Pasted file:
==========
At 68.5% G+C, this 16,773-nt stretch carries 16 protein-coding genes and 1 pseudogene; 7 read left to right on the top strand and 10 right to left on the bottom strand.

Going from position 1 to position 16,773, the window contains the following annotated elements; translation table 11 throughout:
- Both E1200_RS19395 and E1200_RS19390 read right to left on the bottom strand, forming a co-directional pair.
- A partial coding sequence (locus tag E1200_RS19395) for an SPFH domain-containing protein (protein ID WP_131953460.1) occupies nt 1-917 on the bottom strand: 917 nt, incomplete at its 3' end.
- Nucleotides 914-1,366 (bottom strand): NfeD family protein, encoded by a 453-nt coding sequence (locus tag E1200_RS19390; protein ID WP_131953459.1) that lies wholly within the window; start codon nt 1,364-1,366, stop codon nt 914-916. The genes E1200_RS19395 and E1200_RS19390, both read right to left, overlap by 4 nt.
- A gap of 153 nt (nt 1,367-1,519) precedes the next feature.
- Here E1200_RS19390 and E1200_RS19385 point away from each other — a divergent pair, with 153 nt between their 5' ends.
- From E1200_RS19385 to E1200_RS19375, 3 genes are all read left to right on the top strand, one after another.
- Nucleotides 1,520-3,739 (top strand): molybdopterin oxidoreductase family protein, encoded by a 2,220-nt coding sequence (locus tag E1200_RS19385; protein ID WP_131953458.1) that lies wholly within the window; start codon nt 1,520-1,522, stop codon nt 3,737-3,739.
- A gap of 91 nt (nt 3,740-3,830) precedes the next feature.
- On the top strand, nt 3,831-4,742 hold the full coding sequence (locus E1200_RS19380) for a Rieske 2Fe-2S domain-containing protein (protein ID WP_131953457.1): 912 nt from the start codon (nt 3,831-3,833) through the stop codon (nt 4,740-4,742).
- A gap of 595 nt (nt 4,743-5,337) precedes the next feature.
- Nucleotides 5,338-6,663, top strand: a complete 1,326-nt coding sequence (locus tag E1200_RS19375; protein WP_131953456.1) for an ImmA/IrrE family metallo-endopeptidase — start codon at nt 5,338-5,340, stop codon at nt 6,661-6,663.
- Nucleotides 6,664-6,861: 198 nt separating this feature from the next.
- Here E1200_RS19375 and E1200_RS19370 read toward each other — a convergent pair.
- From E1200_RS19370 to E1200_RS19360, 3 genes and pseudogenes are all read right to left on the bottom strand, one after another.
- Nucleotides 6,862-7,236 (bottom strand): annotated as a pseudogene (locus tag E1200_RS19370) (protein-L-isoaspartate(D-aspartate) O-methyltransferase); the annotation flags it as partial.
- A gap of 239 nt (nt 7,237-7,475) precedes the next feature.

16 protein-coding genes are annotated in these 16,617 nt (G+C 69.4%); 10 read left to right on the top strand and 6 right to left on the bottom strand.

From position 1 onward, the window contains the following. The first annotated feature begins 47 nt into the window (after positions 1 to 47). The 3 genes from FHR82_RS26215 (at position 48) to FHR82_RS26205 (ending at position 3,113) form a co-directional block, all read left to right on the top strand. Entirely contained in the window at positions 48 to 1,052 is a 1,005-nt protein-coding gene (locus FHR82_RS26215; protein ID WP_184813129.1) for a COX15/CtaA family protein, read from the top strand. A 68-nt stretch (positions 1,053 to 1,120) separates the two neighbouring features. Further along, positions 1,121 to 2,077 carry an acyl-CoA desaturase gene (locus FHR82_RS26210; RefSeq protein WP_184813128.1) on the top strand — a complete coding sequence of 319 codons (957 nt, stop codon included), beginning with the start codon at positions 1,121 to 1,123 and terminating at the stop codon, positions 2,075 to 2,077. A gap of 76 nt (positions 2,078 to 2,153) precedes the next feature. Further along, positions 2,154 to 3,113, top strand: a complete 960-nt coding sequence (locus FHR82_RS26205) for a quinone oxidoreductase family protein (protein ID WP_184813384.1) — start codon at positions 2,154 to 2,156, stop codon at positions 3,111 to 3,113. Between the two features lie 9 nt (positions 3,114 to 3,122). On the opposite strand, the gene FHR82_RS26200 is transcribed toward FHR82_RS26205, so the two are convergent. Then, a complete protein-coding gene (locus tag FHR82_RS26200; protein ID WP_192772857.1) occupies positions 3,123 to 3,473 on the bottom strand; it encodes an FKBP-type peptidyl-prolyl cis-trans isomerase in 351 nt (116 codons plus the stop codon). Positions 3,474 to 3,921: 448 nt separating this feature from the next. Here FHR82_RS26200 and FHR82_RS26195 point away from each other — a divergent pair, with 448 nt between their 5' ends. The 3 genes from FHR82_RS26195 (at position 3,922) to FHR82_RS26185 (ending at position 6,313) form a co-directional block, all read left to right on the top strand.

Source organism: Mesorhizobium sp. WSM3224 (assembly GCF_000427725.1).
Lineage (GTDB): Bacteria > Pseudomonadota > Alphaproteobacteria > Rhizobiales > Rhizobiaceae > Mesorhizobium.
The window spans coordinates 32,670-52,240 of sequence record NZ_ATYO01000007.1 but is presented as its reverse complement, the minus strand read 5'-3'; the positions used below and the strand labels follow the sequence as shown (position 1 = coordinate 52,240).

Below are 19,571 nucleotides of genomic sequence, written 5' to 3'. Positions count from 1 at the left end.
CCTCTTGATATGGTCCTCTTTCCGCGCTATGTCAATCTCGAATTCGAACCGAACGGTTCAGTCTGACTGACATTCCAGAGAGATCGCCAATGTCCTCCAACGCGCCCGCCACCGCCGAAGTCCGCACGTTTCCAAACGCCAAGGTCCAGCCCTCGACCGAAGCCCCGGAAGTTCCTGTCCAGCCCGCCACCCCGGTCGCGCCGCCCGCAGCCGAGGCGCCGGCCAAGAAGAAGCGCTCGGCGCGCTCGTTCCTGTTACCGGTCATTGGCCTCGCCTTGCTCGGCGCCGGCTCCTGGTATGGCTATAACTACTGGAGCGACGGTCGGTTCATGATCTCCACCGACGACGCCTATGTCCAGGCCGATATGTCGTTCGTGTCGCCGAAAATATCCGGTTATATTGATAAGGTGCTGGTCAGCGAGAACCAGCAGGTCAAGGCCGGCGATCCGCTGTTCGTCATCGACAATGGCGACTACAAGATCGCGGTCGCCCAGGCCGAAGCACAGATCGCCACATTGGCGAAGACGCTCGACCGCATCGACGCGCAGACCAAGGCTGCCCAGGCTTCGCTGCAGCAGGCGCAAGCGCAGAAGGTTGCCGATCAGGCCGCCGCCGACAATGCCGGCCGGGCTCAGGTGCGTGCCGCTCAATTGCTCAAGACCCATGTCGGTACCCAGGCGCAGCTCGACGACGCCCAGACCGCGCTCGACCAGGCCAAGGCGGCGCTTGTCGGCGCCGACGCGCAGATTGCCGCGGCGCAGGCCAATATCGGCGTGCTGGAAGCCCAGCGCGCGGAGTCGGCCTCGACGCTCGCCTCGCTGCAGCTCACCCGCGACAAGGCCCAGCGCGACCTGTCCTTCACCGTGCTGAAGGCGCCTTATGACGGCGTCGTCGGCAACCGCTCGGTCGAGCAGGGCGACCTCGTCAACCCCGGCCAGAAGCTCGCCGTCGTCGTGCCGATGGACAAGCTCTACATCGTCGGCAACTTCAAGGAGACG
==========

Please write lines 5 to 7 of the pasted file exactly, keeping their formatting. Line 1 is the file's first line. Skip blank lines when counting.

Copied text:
- Nucleotides 914-1,366 (bottom strand): NfeD family protein, encoded by a 453-nt coding sequence (locus tag E1200_RS19390; protein ID WP_131953459.1) that lies wholly within the window; start codon nt 1,364-1,366, stop codon nt 914-916. The genes E1200_RS19395 and E1200_RS19390, both read right to left, overlap by 4 nt.
- A gap of 153 nt (nt 1,367-1,519) precedes the next feature.
- Here E1200_RS19390 and E1200_RS19385 point away from each other — a divergent pair, with 153 nt between their 5' ends.